Here’s an example of how it could work in Figure 2. Let’s say that circle EX 2 signals a degradation of a specific element in a business model and CX 6 signals a customer experience issue that just might be flashing huge red alerts. This gap between EX2 and CX6 could signify one of two very stark things: 1) your competitive positioning is losing ground based on intrinsic factors rather than market/competitive factors, or 2) your front-facing customer experiences are no longer aligned with your current business model or value proposition as compared to your counterparts (or alternatives). Obviously, much more concrete data is needed to make specific changes, but you get the point of how clear StoryVesting can be for solving major friction points while unlocking key elements to driving growth through those essential inputs for a North Star Metric.
Mapping EX and CX together empowers you to quickly identify gaps in your business’s growth framework.
By identifying what’s happening internally and externally, you’ll be able to quickly see what you need to solve for in order to push upwards on the S Curve of Business and then correlate those inputs against your North Star Goal.
As you start to pair these various circles and identify gaps, you’ll be better equipped to make future decisions for your business. If an employee comes to the leadership team with an idea for a CX initiative, your entire team will be able to look at the initiative and determine if there’s alignment and then be able to measure its progress against your metrics. That’s why internal alignment and communication are key, and why North Star Metrics can be so powerful and a guiding force for any complicated initiative. Every leader speaks the same language. Departments start working better together.
On the surface, that buckyball-type approach to assessing alignment might seem straightforward. The hard part isn’t mapping the two areas together. It’s gathering the data, finding patterns in that data, and solving for the persnickety details that drive sustainable growth on metrics that truly matter at the BX core (alignment of EX + CX). Only true CX-driven companies have active and progressive voice of the customer (VoC) data, and true EX-driven companies set voice of the employee (VoE) initiatives in motion at least quarterly. From the various data sets you’ve collected, you work it backward to get to the aligned why and solve for problems stunting any upward growth. This is a highly effective way to leverage the StoryVesting and subsidiary frameworks for growth and solving for your North Star Metric.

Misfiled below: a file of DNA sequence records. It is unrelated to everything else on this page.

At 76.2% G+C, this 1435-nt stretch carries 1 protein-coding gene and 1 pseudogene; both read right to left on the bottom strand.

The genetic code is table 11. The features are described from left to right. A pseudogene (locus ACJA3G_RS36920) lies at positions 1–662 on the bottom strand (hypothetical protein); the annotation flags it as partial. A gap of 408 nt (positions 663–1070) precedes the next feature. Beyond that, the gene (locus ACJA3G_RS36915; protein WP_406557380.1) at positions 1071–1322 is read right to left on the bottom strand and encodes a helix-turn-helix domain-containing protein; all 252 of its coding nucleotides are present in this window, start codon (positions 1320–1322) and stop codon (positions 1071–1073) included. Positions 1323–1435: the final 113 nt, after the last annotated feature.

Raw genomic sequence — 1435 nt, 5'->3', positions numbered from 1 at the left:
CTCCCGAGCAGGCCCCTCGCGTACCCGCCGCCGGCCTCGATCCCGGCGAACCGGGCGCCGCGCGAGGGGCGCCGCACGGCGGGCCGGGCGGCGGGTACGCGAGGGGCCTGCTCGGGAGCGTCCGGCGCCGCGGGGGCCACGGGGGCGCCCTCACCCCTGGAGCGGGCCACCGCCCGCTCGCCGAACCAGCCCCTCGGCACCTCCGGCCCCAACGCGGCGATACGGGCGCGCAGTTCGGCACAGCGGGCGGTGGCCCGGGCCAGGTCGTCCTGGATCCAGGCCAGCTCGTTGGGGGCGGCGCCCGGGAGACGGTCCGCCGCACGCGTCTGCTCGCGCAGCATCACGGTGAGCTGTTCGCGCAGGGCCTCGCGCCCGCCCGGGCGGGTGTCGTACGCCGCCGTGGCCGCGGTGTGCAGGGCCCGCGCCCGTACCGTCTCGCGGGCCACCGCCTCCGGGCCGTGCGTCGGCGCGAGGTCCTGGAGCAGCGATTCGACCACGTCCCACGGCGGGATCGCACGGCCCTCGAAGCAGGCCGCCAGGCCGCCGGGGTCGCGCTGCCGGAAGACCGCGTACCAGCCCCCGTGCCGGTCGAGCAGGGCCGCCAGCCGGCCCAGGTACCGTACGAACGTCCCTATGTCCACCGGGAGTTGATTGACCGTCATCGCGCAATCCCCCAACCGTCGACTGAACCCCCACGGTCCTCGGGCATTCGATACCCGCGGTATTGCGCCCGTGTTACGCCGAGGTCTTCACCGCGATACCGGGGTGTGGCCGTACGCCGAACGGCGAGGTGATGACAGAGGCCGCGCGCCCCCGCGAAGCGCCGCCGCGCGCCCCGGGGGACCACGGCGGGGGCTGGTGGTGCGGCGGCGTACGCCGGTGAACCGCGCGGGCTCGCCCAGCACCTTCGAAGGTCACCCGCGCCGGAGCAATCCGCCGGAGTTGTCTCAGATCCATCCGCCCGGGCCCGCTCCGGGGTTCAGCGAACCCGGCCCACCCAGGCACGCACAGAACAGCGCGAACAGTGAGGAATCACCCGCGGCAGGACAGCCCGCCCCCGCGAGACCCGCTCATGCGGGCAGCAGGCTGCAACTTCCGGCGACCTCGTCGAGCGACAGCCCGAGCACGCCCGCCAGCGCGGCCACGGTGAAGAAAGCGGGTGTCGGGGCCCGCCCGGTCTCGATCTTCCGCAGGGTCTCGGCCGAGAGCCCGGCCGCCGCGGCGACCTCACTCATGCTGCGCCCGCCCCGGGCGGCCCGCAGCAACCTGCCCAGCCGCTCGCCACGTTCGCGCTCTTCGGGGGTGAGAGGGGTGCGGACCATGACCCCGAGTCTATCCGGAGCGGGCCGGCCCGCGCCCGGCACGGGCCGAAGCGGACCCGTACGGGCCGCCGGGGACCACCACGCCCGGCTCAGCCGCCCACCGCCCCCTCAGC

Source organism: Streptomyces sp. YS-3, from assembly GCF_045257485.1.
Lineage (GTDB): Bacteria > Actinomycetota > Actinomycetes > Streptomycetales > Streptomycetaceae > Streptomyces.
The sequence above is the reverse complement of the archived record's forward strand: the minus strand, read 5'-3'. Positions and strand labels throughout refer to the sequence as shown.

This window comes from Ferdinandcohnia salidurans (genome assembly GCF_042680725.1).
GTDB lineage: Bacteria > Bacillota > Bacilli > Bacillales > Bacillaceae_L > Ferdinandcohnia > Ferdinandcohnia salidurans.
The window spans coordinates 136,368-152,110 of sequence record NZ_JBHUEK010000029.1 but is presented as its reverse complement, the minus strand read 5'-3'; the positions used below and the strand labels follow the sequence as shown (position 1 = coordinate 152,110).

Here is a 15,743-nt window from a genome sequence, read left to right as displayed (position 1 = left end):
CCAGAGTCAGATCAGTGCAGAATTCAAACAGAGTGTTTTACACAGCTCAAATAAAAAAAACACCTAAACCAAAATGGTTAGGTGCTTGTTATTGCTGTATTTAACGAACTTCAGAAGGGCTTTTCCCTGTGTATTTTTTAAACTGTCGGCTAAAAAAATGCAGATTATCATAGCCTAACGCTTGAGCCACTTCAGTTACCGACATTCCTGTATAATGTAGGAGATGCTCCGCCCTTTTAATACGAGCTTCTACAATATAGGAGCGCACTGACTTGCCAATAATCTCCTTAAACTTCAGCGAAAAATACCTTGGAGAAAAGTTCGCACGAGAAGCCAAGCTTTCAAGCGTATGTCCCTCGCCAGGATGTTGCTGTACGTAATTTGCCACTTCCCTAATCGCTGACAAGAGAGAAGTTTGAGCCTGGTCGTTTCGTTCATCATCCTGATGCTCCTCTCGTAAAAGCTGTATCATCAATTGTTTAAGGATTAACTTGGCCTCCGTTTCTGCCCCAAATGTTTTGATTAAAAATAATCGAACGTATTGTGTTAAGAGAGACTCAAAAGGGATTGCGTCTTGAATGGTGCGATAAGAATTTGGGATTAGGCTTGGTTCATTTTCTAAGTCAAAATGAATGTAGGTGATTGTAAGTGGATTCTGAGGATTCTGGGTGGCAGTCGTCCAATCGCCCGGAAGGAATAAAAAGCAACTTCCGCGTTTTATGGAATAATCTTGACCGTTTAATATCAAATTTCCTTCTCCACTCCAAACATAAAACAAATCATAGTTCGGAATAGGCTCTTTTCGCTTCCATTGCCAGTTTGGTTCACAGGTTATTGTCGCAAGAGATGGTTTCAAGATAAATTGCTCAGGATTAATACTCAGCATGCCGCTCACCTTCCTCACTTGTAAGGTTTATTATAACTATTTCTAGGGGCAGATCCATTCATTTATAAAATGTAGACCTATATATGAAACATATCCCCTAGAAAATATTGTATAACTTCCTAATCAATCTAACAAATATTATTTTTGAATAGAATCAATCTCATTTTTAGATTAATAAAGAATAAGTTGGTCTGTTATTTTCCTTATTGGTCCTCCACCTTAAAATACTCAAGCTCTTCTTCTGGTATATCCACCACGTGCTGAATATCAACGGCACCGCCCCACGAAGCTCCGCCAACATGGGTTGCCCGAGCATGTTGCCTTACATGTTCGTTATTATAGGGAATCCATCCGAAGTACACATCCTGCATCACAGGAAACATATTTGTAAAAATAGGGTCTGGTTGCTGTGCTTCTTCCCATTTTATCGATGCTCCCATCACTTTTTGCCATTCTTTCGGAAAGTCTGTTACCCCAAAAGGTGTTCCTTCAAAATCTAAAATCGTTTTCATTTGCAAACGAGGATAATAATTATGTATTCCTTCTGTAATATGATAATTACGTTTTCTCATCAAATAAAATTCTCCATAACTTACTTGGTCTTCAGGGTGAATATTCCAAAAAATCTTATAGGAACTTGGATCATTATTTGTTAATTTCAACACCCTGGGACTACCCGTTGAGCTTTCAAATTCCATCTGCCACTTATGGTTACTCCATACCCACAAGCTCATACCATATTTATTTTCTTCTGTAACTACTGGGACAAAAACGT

Wielding StoryVesting Effectively to Find Your North Star Metric
The challenge with StoryVesting is that there’s no cut-and-dried answer that spans across multiple companies. The findings and data are different for every single company. Every situation is unique. Every challenge has its own solution. There’s not a one-size-fits-all approach. Yet, when wielded properly the framework can drive accurate, predictable, and repeatable outcomes. That’s because both inputs and outputs are measurable. Having the right North Star Metric in place ensures that we’re staying focused on the right areas.
Still, there are so many metrics you could monitor:
- Win vs. loss percentages
- Total revenue
- Total revenue growth
- Total profit
The list can go on and on — and it gets even longer as you start to add complexity to your business models:
- Product/market fit
- Design to development cycle percentages
- Cohort analytics for measuring traction
- Total costs per employee
- User growth
- Word of mouth
It’s not easy to figure out what to measure. It takes work, testing and refining to reconcile the complexities of the data against the entire business experience (BX) of your company’s and the customer’s journey.
When it comes to your North Star Metric, that reconciliation is key. The North Star Metric is aligned with your company’s Brand Experience strategy. That strategy makes up all of the Employee Experience elements, too. They have to be aligned.
On the Customer Experience side, the North Star Metric is aligned with that ah-ha moment of value. That’s the lightning in a bottle moment when the customer knows exactly why they’re using your paid products. I emphasize the word paid because business doesn’t grow on offering free products alone. There needs to be an ah-ha moment behind why a customer will want to pay you for the value you deliver.